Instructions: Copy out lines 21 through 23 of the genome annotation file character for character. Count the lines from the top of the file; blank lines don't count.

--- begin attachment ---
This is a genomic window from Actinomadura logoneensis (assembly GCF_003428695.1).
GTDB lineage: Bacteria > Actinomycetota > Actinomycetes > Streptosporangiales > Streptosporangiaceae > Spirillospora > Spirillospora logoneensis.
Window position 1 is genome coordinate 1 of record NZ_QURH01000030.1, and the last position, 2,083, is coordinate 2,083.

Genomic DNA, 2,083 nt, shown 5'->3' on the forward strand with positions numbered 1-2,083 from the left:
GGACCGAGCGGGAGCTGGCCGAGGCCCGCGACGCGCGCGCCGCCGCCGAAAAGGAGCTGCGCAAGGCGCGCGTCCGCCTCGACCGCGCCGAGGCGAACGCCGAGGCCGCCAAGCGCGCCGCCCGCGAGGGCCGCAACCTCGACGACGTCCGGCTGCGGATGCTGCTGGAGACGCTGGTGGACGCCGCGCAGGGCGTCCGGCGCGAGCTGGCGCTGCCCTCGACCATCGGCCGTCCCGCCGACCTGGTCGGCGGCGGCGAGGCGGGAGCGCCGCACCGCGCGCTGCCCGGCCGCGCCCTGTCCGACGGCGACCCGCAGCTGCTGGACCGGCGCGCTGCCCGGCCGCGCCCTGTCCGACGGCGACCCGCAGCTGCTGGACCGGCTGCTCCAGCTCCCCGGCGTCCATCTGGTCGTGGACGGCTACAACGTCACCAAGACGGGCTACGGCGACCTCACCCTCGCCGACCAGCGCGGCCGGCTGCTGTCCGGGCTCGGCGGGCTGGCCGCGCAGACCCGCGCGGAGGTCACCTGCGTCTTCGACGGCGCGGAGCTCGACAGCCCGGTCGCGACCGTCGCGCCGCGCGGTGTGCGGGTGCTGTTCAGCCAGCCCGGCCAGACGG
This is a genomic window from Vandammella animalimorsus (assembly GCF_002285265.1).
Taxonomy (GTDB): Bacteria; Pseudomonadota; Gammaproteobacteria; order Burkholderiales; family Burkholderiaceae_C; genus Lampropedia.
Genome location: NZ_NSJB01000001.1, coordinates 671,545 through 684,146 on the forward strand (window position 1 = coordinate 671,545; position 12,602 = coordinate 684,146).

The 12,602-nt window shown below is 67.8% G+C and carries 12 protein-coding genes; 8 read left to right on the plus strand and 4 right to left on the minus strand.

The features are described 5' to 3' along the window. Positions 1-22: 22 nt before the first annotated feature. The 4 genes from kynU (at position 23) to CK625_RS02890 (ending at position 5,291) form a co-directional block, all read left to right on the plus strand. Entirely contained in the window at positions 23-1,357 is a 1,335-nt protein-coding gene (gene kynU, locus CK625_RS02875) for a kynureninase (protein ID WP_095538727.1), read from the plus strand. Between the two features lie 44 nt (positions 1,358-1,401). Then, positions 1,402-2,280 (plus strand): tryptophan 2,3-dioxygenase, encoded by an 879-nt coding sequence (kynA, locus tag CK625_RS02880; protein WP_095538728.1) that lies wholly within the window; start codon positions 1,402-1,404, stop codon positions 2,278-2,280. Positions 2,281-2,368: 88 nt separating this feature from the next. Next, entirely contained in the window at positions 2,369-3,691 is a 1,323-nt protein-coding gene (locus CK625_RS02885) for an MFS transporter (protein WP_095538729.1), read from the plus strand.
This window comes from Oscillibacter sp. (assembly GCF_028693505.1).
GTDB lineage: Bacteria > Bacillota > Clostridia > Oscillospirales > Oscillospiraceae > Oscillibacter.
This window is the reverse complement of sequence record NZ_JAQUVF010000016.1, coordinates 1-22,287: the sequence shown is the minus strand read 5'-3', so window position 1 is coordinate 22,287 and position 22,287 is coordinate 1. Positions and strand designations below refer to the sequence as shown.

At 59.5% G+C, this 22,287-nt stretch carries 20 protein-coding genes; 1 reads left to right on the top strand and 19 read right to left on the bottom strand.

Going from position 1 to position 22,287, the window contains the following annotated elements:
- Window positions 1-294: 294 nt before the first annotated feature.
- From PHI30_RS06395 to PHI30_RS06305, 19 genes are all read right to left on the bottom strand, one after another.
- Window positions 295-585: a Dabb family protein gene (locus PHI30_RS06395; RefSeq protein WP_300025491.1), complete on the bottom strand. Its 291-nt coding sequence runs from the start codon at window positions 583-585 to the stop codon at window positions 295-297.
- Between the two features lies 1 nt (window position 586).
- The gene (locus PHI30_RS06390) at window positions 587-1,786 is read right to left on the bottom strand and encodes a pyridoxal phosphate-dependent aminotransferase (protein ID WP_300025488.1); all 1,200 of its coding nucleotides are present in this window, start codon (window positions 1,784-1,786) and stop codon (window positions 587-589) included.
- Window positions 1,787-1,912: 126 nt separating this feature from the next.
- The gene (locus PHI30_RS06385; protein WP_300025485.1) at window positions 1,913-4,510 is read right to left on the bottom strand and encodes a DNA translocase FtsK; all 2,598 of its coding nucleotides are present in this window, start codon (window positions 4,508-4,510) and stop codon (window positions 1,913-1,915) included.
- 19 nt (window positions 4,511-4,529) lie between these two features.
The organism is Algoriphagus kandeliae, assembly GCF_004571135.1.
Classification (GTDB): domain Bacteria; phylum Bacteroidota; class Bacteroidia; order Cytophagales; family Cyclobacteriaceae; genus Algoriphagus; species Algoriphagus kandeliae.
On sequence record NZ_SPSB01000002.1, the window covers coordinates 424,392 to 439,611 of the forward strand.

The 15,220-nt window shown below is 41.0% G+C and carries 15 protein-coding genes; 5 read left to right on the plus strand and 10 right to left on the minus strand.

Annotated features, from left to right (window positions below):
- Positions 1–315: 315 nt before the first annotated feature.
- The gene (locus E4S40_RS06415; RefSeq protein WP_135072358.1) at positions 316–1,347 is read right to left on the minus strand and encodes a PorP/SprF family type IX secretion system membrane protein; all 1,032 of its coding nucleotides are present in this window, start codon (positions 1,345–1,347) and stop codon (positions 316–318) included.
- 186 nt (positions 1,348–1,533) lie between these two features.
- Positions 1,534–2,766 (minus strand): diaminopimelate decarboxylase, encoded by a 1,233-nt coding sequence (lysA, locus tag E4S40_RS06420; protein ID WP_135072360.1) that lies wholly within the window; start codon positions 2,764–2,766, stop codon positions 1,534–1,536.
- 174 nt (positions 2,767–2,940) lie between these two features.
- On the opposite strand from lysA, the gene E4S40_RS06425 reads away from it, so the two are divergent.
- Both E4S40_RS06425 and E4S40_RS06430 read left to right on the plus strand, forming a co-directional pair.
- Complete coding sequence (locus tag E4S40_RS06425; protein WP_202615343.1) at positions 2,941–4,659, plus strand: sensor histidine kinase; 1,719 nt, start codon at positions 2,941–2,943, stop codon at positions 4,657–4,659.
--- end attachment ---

- Window positions 1,787-1,912: 126 nt separating this feature from the next.
- The gene (locus PHI30_RS06385; protein WP_300025485.1) at window positions 1,913-4,510 is read right to left on the bottom strand and encodes a DNA translocase FtsK; all 2,598 of its coding nucleotides are present in this window, start codon (window positions 4,508-4,510) and stop codon (window positions 1,913-1,915) included.
- 19 nt (window positions 4,511-4,529) lie between these two features.